Exposed: University of Toronto Suppresses Pro-Palestinian Activism

The last few months have seen a global surge in support for the movement of boycott, divestment and sanctions (BDS) against Israeli Apartheid. Important solidarity actions have occurred across the globe, including: a wave of student occupations across the UK; union resolutions in Europe, New Zealand and Australia; and, most recently, the historic action of South African dockworkers refusing to unload Israeli ships.

These actions register important steps forward in building solidarity with the Palestinian people and show that popular opinion is beginning to shift toward an understanding of Israel as an apartheid state that must be isolated in the manner of the struggle that was waged against South African Apartheid.

At the same time, pro-Israel organizations have responded to the strength of the BDS movement with the familiar tactics of repression, stifling of dissent and bureaucratic harassment. This article details a remarkable case of repression against student organizing at the University of Toronto (UofT).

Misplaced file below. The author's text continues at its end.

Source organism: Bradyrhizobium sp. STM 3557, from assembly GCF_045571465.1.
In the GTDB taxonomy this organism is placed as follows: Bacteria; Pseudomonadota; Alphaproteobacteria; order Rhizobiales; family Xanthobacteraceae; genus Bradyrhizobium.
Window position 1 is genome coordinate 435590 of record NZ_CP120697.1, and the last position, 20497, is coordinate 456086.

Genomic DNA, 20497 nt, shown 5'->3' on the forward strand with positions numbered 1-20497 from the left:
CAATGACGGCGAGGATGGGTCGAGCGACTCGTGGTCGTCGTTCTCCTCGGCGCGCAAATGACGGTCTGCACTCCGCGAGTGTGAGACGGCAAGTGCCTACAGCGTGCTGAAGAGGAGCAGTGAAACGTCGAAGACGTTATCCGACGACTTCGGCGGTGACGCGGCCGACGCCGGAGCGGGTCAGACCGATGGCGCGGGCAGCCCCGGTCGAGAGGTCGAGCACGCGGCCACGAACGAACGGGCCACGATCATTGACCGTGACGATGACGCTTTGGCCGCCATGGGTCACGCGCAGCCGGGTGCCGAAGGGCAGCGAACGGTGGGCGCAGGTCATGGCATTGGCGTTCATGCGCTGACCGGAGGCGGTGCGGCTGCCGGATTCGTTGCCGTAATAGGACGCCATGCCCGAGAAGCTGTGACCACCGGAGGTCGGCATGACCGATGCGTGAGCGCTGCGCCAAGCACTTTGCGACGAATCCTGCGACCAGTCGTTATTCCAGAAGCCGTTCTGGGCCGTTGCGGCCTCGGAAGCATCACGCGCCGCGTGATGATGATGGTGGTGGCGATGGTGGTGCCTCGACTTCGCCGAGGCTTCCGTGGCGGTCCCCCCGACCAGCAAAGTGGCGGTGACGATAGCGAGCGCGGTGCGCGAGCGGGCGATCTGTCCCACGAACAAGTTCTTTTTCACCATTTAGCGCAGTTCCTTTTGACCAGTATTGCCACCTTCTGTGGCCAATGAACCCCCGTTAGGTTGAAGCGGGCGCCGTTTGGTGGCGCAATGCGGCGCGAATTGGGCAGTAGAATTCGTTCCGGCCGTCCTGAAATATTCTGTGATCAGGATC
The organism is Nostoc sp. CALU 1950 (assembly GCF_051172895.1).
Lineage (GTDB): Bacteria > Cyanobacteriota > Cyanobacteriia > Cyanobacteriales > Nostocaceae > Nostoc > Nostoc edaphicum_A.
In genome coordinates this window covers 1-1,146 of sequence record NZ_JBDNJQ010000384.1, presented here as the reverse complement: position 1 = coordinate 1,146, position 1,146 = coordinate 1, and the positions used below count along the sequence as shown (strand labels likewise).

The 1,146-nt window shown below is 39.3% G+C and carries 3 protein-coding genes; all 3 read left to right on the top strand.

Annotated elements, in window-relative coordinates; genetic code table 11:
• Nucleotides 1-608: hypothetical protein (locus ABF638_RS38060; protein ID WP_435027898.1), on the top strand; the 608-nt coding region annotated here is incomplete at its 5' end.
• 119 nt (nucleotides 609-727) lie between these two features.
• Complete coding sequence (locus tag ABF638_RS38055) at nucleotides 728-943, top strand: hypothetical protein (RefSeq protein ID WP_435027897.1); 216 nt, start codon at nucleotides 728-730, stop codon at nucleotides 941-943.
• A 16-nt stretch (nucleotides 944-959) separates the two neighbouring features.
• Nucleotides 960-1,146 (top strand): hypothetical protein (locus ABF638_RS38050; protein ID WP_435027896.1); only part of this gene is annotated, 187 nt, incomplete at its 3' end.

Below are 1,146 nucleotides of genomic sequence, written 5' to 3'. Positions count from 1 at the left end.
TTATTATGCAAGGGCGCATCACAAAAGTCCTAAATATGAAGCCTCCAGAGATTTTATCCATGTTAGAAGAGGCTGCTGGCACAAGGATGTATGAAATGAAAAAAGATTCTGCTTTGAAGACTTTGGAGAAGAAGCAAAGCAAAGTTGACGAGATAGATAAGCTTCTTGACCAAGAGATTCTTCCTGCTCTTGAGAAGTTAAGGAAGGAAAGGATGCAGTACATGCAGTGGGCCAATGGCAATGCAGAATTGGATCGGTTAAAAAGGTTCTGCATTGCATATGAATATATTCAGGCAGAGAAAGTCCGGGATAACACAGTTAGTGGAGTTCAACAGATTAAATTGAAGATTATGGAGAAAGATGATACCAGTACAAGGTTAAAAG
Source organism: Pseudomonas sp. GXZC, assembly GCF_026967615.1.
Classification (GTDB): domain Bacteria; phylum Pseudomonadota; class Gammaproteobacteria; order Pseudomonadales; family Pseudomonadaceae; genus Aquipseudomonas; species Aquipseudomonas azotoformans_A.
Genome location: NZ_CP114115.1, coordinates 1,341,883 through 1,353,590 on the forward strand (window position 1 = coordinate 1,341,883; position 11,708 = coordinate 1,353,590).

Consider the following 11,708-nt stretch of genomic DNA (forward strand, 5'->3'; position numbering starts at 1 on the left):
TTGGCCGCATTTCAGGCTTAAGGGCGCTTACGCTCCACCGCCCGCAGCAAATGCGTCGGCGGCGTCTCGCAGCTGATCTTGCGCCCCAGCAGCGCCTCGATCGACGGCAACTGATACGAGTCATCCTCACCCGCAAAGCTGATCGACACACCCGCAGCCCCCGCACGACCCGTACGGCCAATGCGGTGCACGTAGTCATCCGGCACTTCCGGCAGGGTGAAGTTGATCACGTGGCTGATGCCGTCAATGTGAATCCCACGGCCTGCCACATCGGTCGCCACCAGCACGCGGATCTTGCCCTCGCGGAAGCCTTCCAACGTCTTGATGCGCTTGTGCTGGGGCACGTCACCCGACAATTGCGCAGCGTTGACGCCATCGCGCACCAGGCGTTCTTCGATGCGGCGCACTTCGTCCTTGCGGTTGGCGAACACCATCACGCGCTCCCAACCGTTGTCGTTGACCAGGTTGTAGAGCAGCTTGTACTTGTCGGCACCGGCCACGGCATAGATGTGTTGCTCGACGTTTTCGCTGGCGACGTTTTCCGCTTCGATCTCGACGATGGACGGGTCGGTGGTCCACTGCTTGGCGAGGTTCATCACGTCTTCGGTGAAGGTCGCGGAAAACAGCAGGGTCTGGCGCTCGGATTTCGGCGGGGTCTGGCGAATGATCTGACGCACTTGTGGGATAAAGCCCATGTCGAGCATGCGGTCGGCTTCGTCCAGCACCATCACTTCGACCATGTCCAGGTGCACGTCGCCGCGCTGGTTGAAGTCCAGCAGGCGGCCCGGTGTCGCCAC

What follows is the documentation of a deliberate attempt by the UofT administration to prevent a Palestine solidarity conference from being held, the direct involvement of pro-Israel organizations in determining the use of student space and collusion between a number of Ontario universities to prevent the annual Israeli Apartheid Week – a student led week of events about Israeli Apartheid – from taking place. All of the emails referred to in the article are available online.